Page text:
(42) Golgi Apparatus  Stacks of membranous. sacs  Receives, modifies, transports to other organelles or to the cell membrane (sends things out of the cell)  Package and Distribution Center.

(43) Let’s Label Your Animal Cell!!! Mitochondrion. Ribosome Rough ER. Cell Membrane. Smooth ER Free Ribosome. Outer Nuclear Membrane Nucleolus Nucleoplasm Nuclear Pore Inner Nuclear Golgi Apparatus Membrane.

(44) Let’s Label Your Plant Cell!!! Smooth ER. Golgi Apparatus. Nucleus Nucleolus Nuclear Membrane Nuclear Pore Rough ER Ribosomes. Chloroplast. Mitochondrion. Cell Membrane Cell wall Neighboring Cell wall. Cell wall pore.

(45) Lysosome  Sacs of digestive    . enzymes Break off of the Golgi apparatus Destroy bacteria Recycle damaged organelles Recycle and Digest substances.

(46) Let’s Label Your Animal Cell!!! Mitochondrion. Ribosome Rough ER. Cell Membrane. Lysosome. Smooth ER Free Ribosome. Outer Nuclear Membrane Nucleolus Nucleoplasm Nuclear Pore Inner Nuclear Golgi Apparatus Membrane.

(47) Let’s Label Your Plant Cell!!! Smooth ER. Golgi Apparatus. Nucleus Nucleolus Nuclear Membrane Nuclear Pore Rough ER Ribosomes. Chloroplast. Mitochondrion Lysosome. Cell Membrane Cell wall Neighboring Cell wall. Cell wall pore.

(48) Centrioles  Form spindle fibers. during cell division (we will learn more about these during our cell division unit).  The spindle fibers pull apart the chromosomes in the cell..

(49) Let’s Label Your Animal Cell!!! Mitochondrion. Ribosome Rough ER. Cell Membrane. Lysosome. Smooth ER Free Ribosome Centrioles. Outer Nuclear Membrane Nucleolus Nucleoplasm Nuclear Pore Inner Nuclear Golgi Apparatus Membrane.

(50) Vacuole  A large, central. vacuole is found only in plants.  Contractile vacuoles are found in protists (they pump out excess water)  Food vacuoles are found in animals and are much smaller than the large central vacuole of.

(51) Let’s Label Your Plant Cell!!! Smooth ER. Golgi Apparatus. Nucleus Nucleolus Nuclear Membrane Nuclear Pore Rough ER Ribosomes. Chloroplast. Mitochondrion Lysosome. Cell Membrane Cell wall Neighboring Cell wall Large Central Vacuole. Cell wall pore.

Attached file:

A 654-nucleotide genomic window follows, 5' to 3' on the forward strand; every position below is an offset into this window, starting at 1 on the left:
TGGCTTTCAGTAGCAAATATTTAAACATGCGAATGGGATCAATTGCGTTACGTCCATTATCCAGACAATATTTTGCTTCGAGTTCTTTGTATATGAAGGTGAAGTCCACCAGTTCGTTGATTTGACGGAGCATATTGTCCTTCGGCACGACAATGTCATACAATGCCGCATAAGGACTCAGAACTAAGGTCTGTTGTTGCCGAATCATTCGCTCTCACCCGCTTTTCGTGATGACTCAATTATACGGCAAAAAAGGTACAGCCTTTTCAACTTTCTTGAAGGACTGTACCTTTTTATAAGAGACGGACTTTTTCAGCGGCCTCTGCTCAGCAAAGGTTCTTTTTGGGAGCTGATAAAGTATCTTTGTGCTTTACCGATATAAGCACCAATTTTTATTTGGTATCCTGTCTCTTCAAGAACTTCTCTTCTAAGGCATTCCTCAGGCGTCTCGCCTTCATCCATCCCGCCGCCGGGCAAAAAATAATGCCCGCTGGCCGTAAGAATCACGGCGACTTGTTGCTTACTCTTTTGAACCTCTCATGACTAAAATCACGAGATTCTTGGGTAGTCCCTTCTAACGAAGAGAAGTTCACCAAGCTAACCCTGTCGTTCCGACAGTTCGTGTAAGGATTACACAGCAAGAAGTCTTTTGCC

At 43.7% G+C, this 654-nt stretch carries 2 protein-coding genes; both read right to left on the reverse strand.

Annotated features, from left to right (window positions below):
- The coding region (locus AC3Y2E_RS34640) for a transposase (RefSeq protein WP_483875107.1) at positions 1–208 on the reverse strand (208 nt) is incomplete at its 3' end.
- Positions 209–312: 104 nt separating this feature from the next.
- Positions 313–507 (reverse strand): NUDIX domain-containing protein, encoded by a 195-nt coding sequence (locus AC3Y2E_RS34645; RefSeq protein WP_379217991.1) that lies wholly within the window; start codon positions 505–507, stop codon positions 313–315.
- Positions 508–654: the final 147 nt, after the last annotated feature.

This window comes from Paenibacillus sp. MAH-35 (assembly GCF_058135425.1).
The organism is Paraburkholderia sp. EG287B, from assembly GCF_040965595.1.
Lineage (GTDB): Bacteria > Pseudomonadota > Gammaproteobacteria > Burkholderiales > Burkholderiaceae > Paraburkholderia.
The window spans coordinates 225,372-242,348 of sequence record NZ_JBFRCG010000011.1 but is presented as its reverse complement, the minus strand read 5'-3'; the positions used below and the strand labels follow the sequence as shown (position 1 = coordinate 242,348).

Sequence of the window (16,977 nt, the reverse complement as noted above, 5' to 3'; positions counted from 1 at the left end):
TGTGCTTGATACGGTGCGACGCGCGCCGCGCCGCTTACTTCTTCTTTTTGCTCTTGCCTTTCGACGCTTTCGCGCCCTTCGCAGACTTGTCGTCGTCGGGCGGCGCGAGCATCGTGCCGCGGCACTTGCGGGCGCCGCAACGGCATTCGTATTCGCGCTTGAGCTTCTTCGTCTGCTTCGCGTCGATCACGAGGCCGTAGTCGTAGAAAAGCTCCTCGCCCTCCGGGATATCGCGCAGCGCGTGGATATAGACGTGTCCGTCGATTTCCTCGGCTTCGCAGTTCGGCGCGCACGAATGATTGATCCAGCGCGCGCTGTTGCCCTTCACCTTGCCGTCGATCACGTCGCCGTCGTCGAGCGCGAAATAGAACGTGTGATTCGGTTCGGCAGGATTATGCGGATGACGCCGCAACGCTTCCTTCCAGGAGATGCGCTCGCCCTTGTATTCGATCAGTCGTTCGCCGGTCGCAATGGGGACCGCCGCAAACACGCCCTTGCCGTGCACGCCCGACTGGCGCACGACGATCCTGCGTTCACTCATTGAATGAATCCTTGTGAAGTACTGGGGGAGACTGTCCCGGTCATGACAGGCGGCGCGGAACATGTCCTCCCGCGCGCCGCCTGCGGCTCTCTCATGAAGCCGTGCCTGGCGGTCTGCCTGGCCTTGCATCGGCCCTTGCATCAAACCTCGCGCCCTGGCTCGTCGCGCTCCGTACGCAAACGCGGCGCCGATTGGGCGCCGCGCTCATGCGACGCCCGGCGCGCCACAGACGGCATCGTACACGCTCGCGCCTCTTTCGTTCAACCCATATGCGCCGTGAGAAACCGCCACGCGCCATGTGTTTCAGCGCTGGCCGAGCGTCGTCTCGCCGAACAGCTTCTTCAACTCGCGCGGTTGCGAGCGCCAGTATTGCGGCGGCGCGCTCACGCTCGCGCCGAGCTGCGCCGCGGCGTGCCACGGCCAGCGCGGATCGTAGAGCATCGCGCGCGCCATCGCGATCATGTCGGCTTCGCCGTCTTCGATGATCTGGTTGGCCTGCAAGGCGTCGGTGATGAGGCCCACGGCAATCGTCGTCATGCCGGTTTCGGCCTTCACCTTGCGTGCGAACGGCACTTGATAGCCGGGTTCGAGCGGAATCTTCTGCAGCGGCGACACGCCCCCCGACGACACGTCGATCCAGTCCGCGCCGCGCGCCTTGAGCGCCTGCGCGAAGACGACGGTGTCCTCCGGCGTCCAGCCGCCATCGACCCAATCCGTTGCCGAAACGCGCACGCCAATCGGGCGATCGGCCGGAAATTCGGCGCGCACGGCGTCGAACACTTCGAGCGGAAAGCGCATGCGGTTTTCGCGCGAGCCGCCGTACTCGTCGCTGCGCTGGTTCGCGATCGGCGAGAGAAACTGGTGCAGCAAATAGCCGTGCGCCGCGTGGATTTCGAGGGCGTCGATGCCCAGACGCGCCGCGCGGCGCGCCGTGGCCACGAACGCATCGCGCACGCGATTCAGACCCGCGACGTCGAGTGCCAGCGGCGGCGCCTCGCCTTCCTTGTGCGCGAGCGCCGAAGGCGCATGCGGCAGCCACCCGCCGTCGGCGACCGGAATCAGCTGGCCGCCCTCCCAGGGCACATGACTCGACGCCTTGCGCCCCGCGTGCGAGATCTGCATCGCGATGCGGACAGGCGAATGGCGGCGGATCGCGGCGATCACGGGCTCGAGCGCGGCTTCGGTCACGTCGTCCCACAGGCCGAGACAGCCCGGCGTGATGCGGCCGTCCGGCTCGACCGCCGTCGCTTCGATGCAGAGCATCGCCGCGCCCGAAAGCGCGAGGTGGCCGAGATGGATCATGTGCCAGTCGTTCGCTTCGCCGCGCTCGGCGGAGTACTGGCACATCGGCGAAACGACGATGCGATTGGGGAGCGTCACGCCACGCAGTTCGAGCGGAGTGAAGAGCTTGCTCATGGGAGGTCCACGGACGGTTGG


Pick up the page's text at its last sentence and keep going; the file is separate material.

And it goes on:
(52) Flagella  Singular form is. flagellum  A long, whip like tail found on the outside of the cell.  Used for moving the cell/organism..

(53) Cilia  Singular form is. cilium  Short, fine, hair-like projections from certain cells.  Also used to move the cell/organism..

(54) Cytoplasm  Jelly-like substance in. which all the organelles of the cell are suspended.  In a picture/diagram/drawi ng, the empty space is showing the cytoplasm..

(55) Let’s Label Your Animal Cell!!! Mitochondrion. Ribosome Rough ER. Cell Membrane Cytoplasm. Lysosome. Smooth ER Free Ribosome Centrioles. Outer Nuclear Membrane Nucleolus Nucleoplasm Nuclear Pore Inner Nuclear Golgi Apparatus Membrane.

(56) Let’s Label Your Plant Cell!!! Smooth ER. Golgi Apparatus. Nucleus Nucleolus Nuclear Membrane Nuclear Pore Rough ER. Cytoplasm. Ribosomes. Chloroplast. Mitochondrion Lysosome. Cell Membrane Cell wall Neighboring Cell wall Large Central Vacuole. Cell wall pore.

(57) Cytoskeleton  A “lattice-work made of:  Microtubules  Microfilaments  The cytoskeleton of the cell. has the same function as your skeleton – it gives the cell structure and shape..

(58) Let’s Label Your Animal Cell!!! Mitochondrion. Ribosome Rough ER. Cell Membrane Cytoplasm Microtubules Lysosome. Smooth ER Free Ribosome Centrioles. Outer Nuclear Membrane Nucleolus Nucleoplasm Nuclear Pore Inner Nuclear Golgi Apparatus Membrane.

(59) Let’s Label Your Plant Cell!!! Microtubules Microfilaments. Smooth ER. Golgi Apparatus. Nucleus Nucleolus Nuclear Membrane Nuclear Pore Rough ER. Cytoplasm. Ribosomes. Chloroplast. Mitochondrion Lysosome. Cell Membrane Cell wall Neighboring Cell wall Large Central Vacuole. Cell wall pore.

(60) Learning Target #4 I can explain the differences between prokaryotic and eukaryotic cells, and give examples of each type of cell..

(61) Prokaryotic vs. Eukaryotic Cells  Simplest cells  All single-celled. organisms  Lack internal membranebound organelles (no nucleus, Golgi, etc)  May have just one function  DNA is circular.  Complex cells  All multicellular (and some .   .  Ex: BACTERIA. unicellular) organisms Has internal membranebound organelles (nucleus, Golgi, etc) Carries out many specialized functions DNA is linear (double helix) Ex: All organisms EXCEPT bacteria.

(62) Identifying Cell Pictures  If you see DNA that is circular and not. contained in a nucleus, with few other organelles, it is probably prokaryotic.  If the cell looks complex, with a lot of organelles, it is eukaryotic..